In 1950, Williams was playing in his eighth All-Star Game. In the first inning, Williams caught a line drive by Ralph Kiner, slamming into the Comiskey Park scoreboard and breaking his left arm. Williams played the rest of the game, and he even singled in a run to give the American League the lead in the eighth inning, but by that time Williams' arm was a "balloon" and he was in great pain, so he left the game. Both of the doctors who X-rayed Williams held little hope for a full recovery. The doctors operated on Williams for two hours. When Williams took his cast off, he could only extend the arm to within four inches of his right arm. Williams only played 89 games in 1950. After the baseball season, Williams's elbow hurt so much he considered retirement, since he thought he would never be able to hit again. Tom Yawkey, the Red Sox owner, then sent Jack Fadden to Williams's Florida home to talk to Williams. Williams later thanked Fadden for saving his career.
In 1951, Williams "struggled" to hit .318, with his elbow still hurting. Williams also played in 148 games, sixty more than Williams had played the previous season, 30 home runs, two more than he had hit in 1950, and 126 RBIs, twenty-nine more than 1950. Despite his lower-than-usual production at bat, Williams made the All-Star team. On May 15, 1951, Williams became the 11th player in major league history to hit 300 career home runs. On May 21, Williams passed Chuck Klein for 10th place, on May 25 Williams passed Rogers Hornsby for 9th place, and on July 5 Williams passed Al Simmons for 8th place all-time in career home runs. After the season, manager Steve O'Neill was fired, with Lou Boudreau replacing him. Boudreau's first announcement as manager was that all Red Sox players were "expendable", including Williams.
Williams name was called from a list of inactive reserves to serve in the Korean War on January 9, 1952. Williams, who was livid at his recalling, had a physical scheduled for April 2. Williams passed his physical, and was named a Captain in the Marine Corps after only playing in six games. Right before he left for Korea, the Red Sox had a "Ted Williams Day" in Fenway Park. Friends of Williams gave him a Cadillac, and the Red Sox gave Williams a memory book that was signed by 400,000 fans. The Governor of Massachusetts and Mayor of Boston were there, along with a Korean veteran in a wheelchair. At the end of the ceremony, everyone in the park held hands and sang "Auld Lang Syne" to Williams, a moment which he later said "moved me quite a bit". The Red Sox went on to win 5-3 thanks to a two-run home run by Williams in the seventh inning. Williams, after returning from the Korean War in August 1953, practiced with the Red Sox for ten days before playing in his first game back, garnering a large ovation from the crowd and hitting a home run in the eighth inning. In the season, Williams ended up hitting .407 with 13 home runs and 34 RBIs in 37 games and 110 at bats. On September 6, Williams hit his 332nd career home run, passing Hank Greenberg for seventh all-time.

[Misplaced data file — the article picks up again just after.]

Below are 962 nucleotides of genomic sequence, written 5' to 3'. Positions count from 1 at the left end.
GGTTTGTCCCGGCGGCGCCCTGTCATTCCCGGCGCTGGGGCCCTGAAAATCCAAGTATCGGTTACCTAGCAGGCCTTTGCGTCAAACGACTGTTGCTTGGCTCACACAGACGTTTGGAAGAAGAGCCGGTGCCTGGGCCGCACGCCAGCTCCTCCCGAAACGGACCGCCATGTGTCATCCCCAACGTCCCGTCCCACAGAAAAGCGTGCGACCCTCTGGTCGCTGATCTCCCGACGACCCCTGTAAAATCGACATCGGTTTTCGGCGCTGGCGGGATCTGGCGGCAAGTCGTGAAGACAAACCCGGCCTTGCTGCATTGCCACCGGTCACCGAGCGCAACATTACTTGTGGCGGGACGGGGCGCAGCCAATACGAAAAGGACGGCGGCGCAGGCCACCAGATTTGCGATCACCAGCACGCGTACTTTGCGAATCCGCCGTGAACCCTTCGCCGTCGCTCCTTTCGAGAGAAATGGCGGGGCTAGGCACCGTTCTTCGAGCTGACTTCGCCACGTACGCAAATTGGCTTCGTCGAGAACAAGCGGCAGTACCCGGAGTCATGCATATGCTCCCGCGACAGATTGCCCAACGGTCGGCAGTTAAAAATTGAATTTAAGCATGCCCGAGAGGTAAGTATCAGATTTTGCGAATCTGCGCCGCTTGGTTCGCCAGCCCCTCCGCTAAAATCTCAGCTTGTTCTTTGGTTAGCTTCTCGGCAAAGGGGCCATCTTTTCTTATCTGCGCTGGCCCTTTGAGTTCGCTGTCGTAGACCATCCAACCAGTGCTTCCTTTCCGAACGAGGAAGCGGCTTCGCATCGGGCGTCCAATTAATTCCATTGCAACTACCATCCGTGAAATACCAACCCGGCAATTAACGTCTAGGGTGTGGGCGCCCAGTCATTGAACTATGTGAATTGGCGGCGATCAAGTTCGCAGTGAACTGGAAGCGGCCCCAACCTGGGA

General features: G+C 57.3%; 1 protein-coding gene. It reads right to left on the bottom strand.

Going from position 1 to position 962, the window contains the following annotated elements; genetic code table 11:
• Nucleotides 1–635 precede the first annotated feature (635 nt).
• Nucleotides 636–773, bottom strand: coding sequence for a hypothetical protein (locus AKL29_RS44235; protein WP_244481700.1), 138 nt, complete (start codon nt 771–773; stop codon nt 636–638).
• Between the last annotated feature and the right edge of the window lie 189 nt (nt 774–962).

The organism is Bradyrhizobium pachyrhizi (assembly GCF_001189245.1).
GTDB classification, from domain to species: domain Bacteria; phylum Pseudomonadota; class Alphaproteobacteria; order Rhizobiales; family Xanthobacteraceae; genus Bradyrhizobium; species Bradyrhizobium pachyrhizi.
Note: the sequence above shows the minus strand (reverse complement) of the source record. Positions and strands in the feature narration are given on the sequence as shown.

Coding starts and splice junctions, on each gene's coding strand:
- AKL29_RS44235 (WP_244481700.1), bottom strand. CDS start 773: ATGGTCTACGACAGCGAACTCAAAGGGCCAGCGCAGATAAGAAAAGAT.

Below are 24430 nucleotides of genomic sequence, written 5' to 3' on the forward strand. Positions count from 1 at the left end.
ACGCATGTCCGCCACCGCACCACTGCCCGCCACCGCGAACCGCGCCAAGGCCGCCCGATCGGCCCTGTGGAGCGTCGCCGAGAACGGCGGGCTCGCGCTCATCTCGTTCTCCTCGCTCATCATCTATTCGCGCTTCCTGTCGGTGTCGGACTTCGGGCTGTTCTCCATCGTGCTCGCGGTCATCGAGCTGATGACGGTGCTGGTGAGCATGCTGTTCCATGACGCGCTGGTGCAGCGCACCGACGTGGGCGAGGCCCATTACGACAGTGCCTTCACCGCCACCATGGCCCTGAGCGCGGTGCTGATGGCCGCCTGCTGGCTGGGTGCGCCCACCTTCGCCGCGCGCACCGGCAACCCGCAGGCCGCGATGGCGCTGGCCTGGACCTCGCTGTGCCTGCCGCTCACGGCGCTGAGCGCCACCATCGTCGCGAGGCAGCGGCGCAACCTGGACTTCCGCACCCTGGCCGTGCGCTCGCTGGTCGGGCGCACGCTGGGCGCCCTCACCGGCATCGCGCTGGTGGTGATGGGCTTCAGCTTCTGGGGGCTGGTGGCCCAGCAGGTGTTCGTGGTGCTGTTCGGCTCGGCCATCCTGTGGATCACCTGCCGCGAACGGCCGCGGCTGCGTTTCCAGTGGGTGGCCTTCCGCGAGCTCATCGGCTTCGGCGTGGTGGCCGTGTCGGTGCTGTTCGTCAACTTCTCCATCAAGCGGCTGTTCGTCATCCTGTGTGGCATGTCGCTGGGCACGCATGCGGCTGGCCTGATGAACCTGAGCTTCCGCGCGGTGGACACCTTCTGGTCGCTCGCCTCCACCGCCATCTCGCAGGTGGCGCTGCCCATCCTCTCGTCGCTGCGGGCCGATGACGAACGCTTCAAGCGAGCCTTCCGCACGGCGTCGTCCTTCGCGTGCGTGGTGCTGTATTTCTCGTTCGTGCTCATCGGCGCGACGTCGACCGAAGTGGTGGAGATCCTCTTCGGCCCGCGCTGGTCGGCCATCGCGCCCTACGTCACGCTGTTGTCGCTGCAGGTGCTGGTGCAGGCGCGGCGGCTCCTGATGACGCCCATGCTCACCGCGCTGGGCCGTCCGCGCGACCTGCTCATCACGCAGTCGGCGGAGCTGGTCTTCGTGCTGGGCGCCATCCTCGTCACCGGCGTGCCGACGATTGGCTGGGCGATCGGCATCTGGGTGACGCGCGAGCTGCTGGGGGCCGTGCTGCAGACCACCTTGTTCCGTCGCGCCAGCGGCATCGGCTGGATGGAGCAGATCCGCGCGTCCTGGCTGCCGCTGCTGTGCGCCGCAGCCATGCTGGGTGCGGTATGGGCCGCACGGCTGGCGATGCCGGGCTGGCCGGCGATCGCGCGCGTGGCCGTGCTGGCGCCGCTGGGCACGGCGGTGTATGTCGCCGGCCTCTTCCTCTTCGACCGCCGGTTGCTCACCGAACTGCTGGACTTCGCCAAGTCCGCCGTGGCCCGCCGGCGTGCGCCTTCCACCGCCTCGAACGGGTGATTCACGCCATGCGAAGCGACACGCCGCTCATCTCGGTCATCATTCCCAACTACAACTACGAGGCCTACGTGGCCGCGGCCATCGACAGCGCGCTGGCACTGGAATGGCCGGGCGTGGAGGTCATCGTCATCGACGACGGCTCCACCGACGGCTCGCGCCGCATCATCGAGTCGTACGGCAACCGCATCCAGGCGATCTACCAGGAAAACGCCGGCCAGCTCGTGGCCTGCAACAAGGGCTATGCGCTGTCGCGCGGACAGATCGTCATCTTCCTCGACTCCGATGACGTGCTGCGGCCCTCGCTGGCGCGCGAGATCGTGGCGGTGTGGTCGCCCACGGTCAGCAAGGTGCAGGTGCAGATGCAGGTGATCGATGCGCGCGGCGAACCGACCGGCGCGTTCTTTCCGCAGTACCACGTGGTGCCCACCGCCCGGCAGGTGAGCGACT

On the first day of spring training in 1954, Williams broke his collarbone running after a line drive. Williams was out for six weeks, and in April he wrote an article with Joe Reichler of the Saturday Evening Post saying that he intended to retire at the end of the season. Williams returned to the Red Sox lineup on May 7, and he hit .345 with 386 at bats in 117 games, although Bobby Avila, who had hit .341, won the batting championship. This was because it was required then that a batter needed 400 at bats, despite Lou Boudreau's attempt to bat Williams second in the lineup to get more at-bats. On August 25, Williams passed Johnny Mize for sixth place, and on September 3, Williams passed Joe DiMaggio for fifth all-time in career home runs with his 362nd career home run. He finished the season with 366 career home runs. On September 26, Williams "retired" after the Red Sox's final game of the season.